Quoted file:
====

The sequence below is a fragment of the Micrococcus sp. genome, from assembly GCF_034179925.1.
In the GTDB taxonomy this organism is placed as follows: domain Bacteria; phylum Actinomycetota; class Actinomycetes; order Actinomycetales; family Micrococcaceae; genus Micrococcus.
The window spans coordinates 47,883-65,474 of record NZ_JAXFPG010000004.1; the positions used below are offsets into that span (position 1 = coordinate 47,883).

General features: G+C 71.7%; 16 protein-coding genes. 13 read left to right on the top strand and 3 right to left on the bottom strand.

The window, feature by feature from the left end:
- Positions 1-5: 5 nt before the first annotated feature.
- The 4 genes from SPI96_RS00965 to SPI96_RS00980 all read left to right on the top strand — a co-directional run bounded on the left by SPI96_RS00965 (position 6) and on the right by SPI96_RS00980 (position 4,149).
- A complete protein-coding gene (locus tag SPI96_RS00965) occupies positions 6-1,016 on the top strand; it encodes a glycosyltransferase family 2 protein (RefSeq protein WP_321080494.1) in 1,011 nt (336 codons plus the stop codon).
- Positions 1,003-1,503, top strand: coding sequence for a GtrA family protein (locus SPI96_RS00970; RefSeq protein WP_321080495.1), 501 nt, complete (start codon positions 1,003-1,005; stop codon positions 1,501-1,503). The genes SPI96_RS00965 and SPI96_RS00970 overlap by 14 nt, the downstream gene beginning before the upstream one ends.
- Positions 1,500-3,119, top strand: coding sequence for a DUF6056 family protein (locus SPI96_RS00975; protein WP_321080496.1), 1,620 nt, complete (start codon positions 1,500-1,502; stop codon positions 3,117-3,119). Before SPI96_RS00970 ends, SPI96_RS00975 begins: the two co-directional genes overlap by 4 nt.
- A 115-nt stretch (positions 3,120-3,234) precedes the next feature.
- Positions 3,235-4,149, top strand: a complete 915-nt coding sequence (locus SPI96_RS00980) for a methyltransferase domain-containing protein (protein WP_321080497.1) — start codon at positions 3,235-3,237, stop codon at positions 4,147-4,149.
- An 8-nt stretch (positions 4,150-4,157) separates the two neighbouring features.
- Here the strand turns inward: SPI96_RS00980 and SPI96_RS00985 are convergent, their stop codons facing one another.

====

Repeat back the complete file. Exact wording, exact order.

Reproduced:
The sequence below is a fragment of the Micrococcus sp. genome, from assembly GCF_034179925.1.
In the GTDB taxonomy this organism is placed as follows: domain Bacteria; phylum Actinomycetota; class Actinomycetes; order Actinomycetales; family Micrococcaceae; genus Micrococcus.
The window spans coordinates 47,883-65,474 of record NZ_JAXFPG010000004.1; the positions used below are offsets into that span (position 1 = coordinate 47,883).

General features: G+C 71.7%; 16 protein-coding genes. 13 read left to right on the top strand and 3 right to left on the bottom strand.

The window, feature by feature from the left end:
- Positions 1-5: 5 nt before the first annotated feature.
- The 4 genes from SPI96_RS00965 to SPI96_RS00980 all read left to right on the top strand — a co-directional run bounded on the left by SPI96_RS00965 (position 6) and on the right by SPI96_RS00980 (position 4,149).
- A complete protein-coding gene (locus tag SPI96_RS00965) occupies positions 6-1,016 on the top strand; it encodes a glycosyltransferase family 2 protein (RefSeq protein WP_321080494.1) in 1,011 nt (336 codons plus the stop codon).
- Positions 1,003-1,503, top strand: coding sequence for a GtrA family protein (locus SPI96_RS00970; RefSeq protein WP_321080495.1), 501 nt, complete (start codon positions 1,003-1,005; stop codon positions 1,501-1,503). The genes SPI96_RS00965 and SPI96_RS00970 overlap by 14 nt, the downstream gene beginning before the upstream one ends.
- Positions 1,500-3,119, top strand: coding sequence for a DUF6056 family protein (locus SPI96_RS00975; protein WP_321080496.1), 1,620 nt, complete (start codon positions 1,500-1,502; stop codon positions 3,117-3,119). Before SPI96_RS00970 ends, SPI96_RS00975 begins: the two co-directional genes overlap by 4 nt.
- A 115-nt stretch (positions 3,120-3,234) precedes the next feature.
- Positions 3,235-4,149, top strand: a complete 915-nt coding sequence (locus SPI96_RS00980) for a methyltransferase domain-containing protein (protein WP_321080497.1) — start codon at positions 3,235-3,237, stop codon at positions 4,147-4,149.
- An 8-nt stretch (positions 4,150-4,157) separates the two neighbouring features.
- Here the strand turns inward: SPI96_RS00980 and SPI96_RS00985 are convergent, their stop codons facing one another.